Another involves application of a pulsed light source for compensation of gain variations among detectors. This method can be used to generate a gain correction table in the field. In this method, the sensor apparatus includes a light source (such as a laser diode) that illuminates all the detectors in the array at a speed much greater than the rate of changes in the scene. The part of the signal related to this light source is then extracted and used to calculate the gain of each detector. One problem with this method, however, is that it is very difficult to ensure that the brightness of the light source is uniform. Thus, the system cannot compensate for errors within the light source itself, reducing the accuracy of the gain corrections obtained.
Signal processing methods for correcting gain and offset variations from detector to detector depending on statistical properties of the scenes have also been proposed, but none of these are known to have been implemented. The main problem with these methods is that once the signals have been obtained from the detectors, it is very difficult to separate out the part of the signal representing characteristics of the scene from the part of the signal caused by the characteristics of the detector.
In light of the foregoing, there is a need for a system which will compensate for the variations in offset and gain from detector to detector within a detector array in order to reduce the minimum signal which is detectable by the array and to improve overall system performance, without the problems inherent in the above-described methods.
Accordingly, the present invention is directed to a dither scanning apparatus and method that substantially obviates one or more of the limitations and disadvantages of the related art.
To achieve these and other objects and advantages and in accordance with the purpose of the invention, as embodied and broadly described herein, the invention comprises a dither scan detector compensation apparatus comprising means for sensing images in a scene using an array of individual detectors and generating output signals from the detectors corresponding to portions of the scene observed, means for dithering the sensing means according to a dither pattern, the dither pattern allowing for detector overlap and common scan paths, and means for correcting gain and offset errors in the output signals from the individual detectors resulting from variations in gain and offset from detector to detector in the detector array based on signals resulting from the detector overlap and the common scan paths provided by the dither pattern.
It is to be understood that both the foregoing general description and the following detailed description are exemplary and explanatory and are intended to provide further explanation of the invention as claimed.
The accompanying drawings, which are incorporated in and constitute a part of this specification, illustrate an embodiment of the invention and together with the description serve to explain the principles of the invention.
FIG. 1 is a general block diagram of the preferred embodiment of the dither scan detector compensation apparatus of the invention.
FIG. 2 is a flow chart that depicts the dither scan method of the preferred embodiment of the invention.
FIG. 3 is a detector array used in the preferred embodiment of the invention.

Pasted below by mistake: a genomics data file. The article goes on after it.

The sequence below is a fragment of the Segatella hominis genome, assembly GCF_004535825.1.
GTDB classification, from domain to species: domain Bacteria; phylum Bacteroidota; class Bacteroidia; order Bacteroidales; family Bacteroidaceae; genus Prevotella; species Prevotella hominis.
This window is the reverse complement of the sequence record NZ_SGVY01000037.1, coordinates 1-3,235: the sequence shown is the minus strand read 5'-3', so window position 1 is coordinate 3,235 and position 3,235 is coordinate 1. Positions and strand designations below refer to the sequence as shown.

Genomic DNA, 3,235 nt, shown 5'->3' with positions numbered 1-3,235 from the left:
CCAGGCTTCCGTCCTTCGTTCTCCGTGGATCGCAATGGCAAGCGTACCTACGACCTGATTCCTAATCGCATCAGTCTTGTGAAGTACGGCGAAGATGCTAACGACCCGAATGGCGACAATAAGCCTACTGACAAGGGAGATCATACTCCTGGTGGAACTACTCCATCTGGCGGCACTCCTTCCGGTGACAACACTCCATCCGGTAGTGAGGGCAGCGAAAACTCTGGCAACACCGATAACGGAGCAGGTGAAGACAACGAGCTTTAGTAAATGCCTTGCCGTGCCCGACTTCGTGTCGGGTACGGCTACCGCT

FIG. 4 is a box scan dither pattern used in the preferred embodiment of the invention.
FIG. 5 shows a 3×3 portion of the detector array at position 1 of the box scan pattern of FIG. 4, used to illustrate in more detail the dither scan operation and the detector overlap and common scan gradients provided by the dither scan operation.
FIG. 6 shows the 3×3 detector array portion of FIG. 5 dithered to position 2 of the box scan pattern after the end of the first frame.
FIG. 7 shows the 3×3 detector array portion dithered to position 3 of the box scan pattern after the end of the second frame.
FIG. 8 shows the 3×3 detector array portion dithered to position 4 of the box scan pattern after the end of the third frame.
FIG. 9 is a more detailed illustration of a portion of the processing hardware used to implement the offset correction algorithms.
FIG. 10 is a more detailed illustration of a portion of the processing hardware used to implement the gain correction algorithms.
FIG. 11 shows a feedback loop than can be implemented in the processing hardware to further reduce gain and offset errors.
FIG. 12 is a flow chart illustrating the method for compensating for scene dynamics used in the preferred embodiment of the invention.
Reference will now be made in detail to the present preferred embodiment of the invention, an example of which is illustrated in the accompanying drawings.
FIG. 1 is a general block diagram of the preferred embodiment of the dither scan detector compensation apparatus 10 of the invention. The apparatus 10 includes detector array means for sensing images in a scene, which in the preferred embodiment is shown by detector array 20 for sensing images in a scene and generating output signals corresponding to the portions of the scene observed. Apparatus 10 also includes means for dithering the detector array means, which in the preferred embodiment is shown by dithering apparatus 30. Dithering the detector array consists of moving the detector line of sight between consecutive frames, according to a predetermined dither pattern. The dithering apparatus can move the detector line of sight in a number of different ways. One method is by moving an optical element that focuses radiation on the detector array. This optical element can either be moved laterally or tilted. Further approaches are to use a rotating thin flat transmissive element to displace the line of sight, or a rotating wedge-shaped transmissive element to deflect the line of sight. A variety of other dithering apparatus can be used to dither the detector array. In the preferred embodiment, the dither pattern is selected so that different detectors will image the same location of the scene in different frames and that two adjacent detectors will scan between the same two points in the scene during a cycle through the dither pattern.